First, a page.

In defense of old values: talking with Pid's Kian Bashiri

The E3, as we know it, is an anachronism. It’s a place where the press is first informed of companies’ strategies for the coming years… but now so is the public, via YouTube. So why bother buying a plane ticket to LA? It’s a place where the press is able to form their first impressions of games based on demos… but now does the public, by downloading said demos themselves. So why bother going through huge lines? It’s a place where the information companies try to pass is pasteurized by PR representatives, filtered by game journalists, and then discarded by gamers who can simply label these journalists as either “bought” or “elitists”. So, what’s the point?

There is, still however, a great value to be found at the E3: it’s a chance to meet developers, and that’s always exciting.

This was how Nightmare Mode met Kian Bashiri (or rather: how I met Kian, since the rest of the NM crew abandoned me at LA). Kian was working with Might & Delight at a game called Pid, back then. The game was released just last week, but we have been interviewing Kian (who’s awesome), through email, since June. What can we say? A NM interview is a long term affair!

We talk about Pid (Duh! Obviously!), the process of making Pid and Bashiri himself:

NM: First off, Kian, let me thank you for agreeing to do this interview! Let’s start with the basics and introduce you to those readers to whom the name Kian Bashiri draws a blank stare. Who are you, Kian? What are your aims, the things you are most proud of, your artistic influences, favorite games/movies/books, adopted philosophy, etc.?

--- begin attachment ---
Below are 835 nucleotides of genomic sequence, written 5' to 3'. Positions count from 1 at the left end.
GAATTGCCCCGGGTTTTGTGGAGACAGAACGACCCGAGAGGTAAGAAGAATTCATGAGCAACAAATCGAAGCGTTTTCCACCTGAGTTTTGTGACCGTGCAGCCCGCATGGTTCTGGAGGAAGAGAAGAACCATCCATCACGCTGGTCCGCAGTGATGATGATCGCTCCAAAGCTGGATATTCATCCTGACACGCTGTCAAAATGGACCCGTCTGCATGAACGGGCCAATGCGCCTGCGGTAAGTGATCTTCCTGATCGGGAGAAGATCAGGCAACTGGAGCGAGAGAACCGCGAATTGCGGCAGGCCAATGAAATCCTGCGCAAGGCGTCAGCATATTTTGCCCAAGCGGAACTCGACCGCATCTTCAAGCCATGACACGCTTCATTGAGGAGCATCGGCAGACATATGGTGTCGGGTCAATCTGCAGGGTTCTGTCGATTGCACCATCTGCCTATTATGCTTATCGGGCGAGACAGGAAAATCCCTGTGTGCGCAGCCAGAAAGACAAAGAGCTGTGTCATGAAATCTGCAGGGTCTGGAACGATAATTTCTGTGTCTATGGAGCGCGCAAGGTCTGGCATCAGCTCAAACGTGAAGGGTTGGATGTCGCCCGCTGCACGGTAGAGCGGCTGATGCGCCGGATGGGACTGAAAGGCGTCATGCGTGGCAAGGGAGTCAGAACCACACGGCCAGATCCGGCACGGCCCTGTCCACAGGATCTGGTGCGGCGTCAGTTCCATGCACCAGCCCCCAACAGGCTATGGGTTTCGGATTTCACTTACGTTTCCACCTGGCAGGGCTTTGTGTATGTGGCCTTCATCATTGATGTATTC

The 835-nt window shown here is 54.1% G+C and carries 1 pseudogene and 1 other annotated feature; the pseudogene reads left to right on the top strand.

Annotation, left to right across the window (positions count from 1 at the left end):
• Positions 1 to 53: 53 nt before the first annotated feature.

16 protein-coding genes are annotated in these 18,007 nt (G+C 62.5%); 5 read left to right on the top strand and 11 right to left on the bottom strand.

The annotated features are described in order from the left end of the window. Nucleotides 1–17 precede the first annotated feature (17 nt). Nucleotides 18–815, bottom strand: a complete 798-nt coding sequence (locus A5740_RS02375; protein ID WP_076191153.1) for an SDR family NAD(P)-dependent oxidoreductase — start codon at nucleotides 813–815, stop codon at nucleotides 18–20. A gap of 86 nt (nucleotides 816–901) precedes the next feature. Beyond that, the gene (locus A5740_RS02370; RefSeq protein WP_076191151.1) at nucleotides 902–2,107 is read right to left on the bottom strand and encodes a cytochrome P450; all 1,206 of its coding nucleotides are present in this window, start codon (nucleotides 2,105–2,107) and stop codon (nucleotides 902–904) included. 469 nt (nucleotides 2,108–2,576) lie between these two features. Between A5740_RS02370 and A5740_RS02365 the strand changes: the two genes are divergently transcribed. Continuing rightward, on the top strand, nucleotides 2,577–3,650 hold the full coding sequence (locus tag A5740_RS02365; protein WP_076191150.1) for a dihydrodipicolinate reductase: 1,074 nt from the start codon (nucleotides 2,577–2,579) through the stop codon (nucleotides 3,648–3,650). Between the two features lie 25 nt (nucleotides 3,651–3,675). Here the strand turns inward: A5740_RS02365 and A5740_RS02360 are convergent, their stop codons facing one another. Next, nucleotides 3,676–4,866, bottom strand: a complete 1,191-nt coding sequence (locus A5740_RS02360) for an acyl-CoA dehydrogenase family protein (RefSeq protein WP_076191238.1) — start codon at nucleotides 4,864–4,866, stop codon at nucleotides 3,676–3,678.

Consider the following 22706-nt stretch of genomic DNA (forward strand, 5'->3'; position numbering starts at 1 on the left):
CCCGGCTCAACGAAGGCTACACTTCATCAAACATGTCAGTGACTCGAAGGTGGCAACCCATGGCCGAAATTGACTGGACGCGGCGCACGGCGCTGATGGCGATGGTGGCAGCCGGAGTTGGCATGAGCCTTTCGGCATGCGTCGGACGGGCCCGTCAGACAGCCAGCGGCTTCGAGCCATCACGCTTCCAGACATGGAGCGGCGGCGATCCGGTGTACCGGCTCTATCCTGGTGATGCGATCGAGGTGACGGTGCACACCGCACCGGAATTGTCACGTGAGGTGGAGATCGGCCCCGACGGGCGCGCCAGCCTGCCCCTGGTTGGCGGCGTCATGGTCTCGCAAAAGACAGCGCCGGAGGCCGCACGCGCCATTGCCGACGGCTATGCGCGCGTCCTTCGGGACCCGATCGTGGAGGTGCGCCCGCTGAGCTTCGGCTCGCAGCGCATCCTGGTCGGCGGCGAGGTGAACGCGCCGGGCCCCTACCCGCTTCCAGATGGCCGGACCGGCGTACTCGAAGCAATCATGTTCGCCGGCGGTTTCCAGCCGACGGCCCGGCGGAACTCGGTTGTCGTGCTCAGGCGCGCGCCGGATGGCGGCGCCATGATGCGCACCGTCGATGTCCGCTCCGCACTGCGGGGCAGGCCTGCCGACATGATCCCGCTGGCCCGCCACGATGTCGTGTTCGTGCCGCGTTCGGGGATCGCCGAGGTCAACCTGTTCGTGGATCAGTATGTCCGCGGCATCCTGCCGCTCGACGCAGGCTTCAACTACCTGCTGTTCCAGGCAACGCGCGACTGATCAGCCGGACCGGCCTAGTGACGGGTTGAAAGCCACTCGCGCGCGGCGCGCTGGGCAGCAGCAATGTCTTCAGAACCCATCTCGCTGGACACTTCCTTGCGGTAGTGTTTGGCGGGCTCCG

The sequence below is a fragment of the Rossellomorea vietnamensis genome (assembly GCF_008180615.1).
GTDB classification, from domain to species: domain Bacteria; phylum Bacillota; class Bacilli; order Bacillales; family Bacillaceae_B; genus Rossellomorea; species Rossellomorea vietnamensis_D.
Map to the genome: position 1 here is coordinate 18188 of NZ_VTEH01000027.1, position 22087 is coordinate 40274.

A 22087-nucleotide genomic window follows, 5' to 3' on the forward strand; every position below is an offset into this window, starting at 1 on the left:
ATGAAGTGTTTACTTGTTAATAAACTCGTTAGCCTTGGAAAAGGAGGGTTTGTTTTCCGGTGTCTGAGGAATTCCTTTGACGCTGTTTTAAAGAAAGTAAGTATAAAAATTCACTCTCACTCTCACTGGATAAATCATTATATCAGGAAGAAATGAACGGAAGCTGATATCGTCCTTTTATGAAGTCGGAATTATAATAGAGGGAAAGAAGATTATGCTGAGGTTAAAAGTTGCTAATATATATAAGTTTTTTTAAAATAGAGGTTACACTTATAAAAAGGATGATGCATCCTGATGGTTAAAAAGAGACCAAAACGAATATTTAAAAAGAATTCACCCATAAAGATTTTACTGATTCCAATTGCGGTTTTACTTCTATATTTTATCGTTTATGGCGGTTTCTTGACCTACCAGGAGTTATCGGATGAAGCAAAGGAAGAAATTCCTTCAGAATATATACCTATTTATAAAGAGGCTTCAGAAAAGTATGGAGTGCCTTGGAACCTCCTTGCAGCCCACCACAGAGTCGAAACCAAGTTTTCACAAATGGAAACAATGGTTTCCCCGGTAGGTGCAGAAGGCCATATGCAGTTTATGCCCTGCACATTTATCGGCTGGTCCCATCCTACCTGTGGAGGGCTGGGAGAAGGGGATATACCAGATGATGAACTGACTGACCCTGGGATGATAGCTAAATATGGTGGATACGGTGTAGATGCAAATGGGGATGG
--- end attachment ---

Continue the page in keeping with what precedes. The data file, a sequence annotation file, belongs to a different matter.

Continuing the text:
Kian Bashiri

Kian Bashiri


I’m the lead programmer at game studio Might & Delight based in Stockholm, Sweden. Before that I was an indie game developer who made a bunch of small experimental games on my own under different names, most of them very silly and humorous

A few years ago I wanted to dig deeper and learn more about my trade, most importantly I was keen to take my programming skills to the next level. I was also very curious about how big studios in the gaming industry go about making games. What’s their process? How do they develop concepts? How do you divide the enormous task of making an AAA game between 50 or more colleagues? So, I applied for an internship at DICE and I was able to join the AI team to research and develop smarter looking path navigation for one of their projects. It was a great experience and I learned a lot. Turns out it wasn’t so different from what I was used to on my own; of course a lot bigger in scale. After that my mentor at DICE recommended me to Wendy Young and Might & Delight. I went to meet with the then tiny team and fell in love with them, their philosophy and Pid.

My most famous game is probably You Have To Burn The Rope (YHTBTR), a very conceptual game/joke that, in a silly way, asked at what point does a game stop being a game as its interactivity is limited or made meaningless. It caught a lot of attention, got very nice response from gaming blogs and even received an Independent Games Festival nomination. The musician Henrik Nåmark and myself had never ever anticipated any acclaim or attention, especially not for something that we felt mocked and brought to light such a well known problem without offering any kind of solution. It really gave me an incredible amount of confidence to continue doing the kind of games that interest me and to do it fully without compromise. I saw the same kind of attitude in the Might & Delight team the very first time I met them and that’s why I just had to join them.

Kian Bashiri's You Have To Burn The Rope

You Have To Burn The Rope

“old games had a lot of really good values that aren’t very common any more”